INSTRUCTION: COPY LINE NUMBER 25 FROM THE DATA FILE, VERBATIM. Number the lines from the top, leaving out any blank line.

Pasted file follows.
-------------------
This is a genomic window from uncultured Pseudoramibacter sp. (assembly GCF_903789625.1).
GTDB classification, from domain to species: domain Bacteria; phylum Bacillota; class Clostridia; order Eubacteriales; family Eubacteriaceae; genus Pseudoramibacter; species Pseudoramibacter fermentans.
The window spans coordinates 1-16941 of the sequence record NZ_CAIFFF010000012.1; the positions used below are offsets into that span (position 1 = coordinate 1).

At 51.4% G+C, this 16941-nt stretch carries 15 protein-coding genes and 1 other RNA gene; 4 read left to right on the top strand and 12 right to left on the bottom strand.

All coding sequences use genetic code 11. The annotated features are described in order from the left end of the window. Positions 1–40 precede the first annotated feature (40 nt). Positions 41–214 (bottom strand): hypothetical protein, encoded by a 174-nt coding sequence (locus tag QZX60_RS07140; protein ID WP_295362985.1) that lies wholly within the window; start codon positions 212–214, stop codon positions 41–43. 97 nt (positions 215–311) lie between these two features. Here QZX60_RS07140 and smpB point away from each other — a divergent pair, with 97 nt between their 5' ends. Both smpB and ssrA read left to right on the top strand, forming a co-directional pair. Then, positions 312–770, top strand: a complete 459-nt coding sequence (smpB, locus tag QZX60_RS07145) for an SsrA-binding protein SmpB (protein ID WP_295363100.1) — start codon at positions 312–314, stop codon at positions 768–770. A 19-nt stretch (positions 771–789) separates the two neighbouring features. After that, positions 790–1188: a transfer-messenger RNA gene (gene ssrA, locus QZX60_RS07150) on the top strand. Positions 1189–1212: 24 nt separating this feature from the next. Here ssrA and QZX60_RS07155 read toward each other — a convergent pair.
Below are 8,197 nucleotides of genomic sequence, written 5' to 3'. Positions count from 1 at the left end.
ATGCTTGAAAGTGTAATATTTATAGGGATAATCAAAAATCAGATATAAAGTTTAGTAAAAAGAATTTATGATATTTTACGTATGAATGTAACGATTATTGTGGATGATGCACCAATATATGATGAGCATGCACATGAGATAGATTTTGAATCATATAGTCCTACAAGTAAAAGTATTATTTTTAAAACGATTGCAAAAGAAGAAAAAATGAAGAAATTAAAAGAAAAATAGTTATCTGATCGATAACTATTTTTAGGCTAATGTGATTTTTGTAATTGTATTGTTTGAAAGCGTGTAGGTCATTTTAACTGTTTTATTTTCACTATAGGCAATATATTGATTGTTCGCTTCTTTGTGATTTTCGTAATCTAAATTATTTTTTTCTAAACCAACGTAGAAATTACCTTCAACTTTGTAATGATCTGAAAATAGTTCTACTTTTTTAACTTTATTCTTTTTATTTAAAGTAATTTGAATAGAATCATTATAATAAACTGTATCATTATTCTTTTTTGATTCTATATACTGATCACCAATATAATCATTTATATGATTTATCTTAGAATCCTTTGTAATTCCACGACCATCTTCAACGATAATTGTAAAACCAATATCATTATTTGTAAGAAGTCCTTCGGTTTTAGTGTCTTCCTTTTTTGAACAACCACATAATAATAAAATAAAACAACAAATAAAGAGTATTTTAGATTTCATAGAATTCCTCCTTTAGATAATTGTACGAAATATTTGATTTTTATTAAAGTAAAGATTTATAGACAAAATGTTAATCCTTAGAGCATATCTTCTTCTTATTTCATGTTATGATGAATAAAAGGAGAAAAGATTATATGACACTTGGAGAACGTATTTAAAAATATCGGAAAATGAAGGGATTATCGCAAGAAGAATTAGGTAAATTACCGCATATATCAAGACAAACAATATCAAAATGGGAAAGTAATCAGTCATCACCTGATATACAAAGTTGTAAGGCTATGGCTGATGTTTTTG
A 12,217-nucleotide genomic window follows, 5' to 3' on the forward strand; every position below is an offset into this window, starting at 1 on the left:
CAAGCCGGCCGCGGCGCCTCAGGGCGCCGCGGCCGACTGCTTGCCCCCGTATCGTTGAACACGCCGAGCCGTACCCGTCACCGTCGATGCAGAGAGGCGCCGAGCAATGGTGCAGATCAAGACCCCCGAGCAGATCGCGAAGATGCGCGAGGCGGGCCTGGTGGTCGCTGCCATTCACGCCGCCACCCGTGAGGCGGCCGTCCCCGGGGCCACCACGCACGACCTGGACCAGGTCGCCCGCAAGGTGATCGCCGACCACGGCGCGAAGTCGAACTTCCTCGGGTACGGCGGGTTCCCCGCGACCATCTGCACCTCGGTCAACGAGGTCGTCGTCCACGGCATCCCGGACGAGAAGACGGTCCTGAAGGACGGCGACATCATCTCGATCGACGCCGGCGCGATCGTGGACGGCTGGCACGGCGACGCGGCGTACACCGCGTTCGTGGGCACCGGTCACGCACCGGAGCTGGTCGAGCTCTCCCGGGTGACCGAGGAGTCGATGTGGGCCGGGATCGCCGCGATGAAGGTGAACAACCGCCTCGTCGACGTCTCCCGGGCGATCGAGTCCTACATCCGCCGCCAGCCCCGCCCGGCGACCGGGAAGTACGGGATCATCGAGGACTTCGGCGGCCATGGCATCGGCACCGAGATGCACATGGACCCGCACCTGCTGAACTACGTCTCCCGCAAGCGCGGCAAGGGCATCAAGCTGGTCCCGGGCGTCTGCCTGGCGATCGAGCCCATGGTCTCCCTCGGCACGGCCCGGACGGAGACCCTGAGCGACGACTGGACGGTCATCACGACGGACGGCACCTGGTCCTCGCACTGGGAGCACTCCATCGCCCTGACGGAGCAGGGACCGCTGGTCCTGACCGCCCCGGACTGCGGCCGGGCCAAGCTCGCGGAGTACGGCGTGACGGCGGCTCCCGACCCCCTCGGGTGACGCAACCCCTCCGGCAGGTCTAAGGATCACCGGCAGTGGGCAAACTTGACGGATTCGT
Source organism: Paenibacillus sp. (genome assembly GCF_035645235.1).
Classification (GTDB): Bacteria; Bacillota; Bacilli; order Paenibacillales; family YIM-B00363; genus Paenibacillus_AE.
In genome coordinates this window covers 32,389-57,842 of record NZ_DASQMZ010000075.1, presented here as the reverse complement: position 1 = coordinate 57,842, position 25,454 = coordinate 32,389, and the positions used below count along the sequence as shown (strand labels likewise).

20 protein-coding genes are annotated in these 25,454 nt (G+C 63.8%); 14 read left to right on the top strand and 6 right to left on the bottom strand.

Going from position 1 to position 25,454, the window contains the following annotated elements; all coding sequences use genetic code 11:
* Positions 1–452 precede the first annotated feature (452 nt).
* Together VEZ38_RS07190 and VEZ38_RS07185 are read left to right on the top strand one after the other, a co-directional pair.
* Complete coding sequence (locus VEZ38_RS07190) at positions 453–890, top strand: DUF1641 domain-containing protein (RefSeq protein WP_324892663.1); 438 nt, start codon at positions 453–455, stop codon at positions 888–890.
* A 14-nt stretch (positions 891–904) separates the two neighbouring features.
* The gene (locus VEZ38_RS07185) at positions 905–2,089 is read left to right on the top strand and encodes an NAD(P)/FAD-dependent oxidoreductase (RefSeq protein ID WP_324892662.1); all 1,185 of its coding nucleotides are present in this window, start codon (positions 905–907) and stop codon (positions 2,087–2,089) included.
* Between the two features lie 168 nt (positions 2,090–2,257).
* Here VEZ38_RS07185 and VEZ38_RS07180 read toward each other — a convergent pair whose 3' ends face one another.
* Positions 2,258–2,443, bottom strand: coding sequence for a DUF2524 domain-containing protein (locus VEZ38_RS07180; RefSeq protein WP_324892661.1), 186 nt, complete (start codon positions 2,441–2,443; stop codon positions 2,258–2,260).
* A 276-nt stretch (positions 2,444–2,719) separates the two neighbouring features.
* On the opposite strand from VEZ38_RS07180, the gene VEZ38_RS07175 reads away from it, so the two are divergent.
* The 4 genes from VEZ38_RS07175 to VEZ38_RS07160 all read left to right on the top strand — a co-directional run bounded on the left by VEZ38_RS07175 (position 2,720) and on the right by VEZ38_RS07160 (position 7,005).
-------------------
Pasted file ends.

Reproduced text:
* The 4 genes from VEZ38_RS07175 to VEZ38_RS07160 all read left to right on the top strand — a co-directional run bounded on the left by VEZ38_RS07175 (position 2,720) and on the right by VEZ38_RS07160 (position 7,005).